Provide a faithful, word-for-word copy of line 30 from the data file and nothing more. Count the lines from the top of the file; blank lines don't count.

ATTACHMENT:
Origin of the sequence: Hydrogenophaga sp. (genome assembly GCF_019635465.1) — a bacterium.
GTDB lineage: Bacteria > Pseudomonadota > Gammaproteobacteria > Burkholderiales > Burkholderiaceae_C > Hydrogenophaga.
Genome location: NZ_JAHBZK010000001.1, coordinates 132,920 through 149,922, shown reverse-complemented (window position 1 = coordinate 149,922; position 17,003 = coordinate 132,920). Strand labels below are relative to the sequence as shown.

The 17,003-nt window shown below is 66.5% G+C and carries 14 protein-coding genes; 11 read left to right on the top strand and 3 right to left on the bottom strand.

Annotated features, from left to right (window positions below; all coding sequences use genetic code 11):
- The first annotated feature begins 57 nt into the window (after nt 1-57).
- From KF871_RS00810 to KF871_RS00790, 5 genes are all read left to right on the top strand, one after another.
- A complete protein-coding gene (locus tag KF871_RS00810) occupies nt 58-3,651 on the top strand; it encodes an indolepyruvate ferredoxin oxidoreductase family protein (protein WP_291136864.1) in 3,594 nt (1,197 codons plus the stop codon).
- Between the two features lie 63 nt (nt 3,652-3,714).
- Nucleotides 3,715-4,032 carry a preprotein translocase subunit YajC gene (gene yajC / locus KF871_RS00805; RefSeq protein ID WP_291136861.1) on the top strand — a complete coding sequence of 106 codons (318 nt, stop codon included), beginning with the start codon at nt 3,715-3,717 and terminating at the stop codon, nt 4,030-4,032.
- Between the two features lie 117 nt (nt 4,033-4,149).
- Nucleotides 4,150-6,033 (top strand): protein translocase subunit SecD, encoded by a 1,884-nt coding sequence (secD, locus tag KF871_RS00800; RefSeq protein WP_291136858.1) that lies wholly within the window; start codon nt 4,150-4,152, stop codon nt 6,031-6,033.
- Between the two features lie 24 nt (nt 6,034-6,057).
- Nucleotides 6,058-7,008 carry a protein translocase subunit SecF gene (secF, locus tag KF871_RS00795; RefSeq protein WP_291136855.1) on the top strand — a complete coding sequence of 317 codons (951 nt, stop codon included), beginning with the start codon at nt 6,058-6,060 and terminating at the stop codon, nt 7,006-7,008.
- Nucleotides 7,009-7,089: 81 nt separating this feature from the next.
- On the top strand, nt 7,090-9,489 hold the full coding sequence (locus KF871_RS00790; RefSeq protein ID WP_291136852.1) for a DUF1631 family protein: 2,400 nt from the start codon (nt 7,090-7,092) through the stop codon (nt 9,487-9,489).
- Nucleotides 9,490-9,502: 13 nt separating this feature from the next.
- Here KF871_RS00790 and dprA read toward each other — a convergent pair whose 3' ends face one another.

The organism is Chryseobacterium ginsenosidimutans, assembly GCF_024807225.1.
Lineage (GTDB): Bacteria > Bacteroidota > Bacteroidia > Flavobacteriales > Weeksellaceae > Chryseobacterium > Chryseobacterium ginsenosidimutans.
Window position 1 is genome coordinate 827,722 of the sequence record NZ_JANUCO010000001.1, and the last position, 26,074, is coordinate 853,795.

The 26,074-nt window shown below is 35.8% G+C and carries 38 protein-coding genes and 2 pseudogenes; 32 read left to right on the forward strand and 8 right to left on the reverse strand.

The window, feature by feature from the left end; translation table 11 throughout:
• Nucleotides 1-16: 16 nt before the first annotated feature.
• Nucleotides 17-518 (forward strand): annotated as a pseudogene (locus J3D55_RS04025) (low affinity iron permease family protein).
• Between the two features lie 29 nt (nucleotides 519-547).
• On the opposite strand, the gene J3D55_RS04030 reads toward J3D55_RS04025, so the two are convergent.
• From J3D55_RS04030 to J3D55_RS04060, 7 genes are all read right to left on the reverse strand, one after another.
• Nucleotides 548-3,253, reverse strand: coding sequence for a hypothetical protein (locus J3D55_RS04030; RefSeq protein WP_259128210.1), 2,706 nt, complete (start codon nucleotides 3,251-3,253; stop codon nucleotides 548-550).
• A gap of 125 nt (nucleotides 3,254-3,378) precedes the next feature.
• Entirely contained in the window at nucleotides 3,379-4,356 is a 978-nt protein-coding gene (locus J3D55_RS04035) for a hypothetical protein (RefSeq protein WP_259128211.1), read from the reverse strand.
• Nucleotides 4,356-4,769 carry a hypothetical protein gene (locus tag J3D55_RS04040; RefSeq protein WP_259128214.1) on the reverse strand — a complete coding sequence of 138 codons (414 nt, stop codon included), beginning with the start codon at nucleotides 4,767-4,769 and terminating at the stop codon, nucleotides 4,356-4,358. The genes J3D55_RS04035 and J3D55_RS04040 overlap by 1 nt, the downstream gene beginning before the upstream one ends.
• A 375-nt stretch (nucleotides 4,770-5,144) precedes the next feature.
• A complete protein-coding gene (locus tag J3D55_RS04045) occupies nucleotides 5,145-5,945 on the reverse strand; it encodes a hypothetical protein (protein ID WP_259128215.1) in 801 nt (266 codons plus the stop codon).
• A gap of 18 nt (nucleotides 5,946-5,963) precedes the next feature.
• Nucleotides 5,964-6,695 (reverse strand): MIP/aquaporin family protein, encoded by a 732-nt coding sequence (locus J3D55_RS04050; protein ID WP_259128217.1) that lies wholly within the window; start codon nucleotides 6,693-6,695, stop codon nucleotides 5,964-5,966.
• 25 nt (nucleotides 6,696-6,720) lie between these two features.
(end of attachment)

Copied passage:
• A gap of 125 nt (nucleotides 3,254-3,378) precedes the next feature.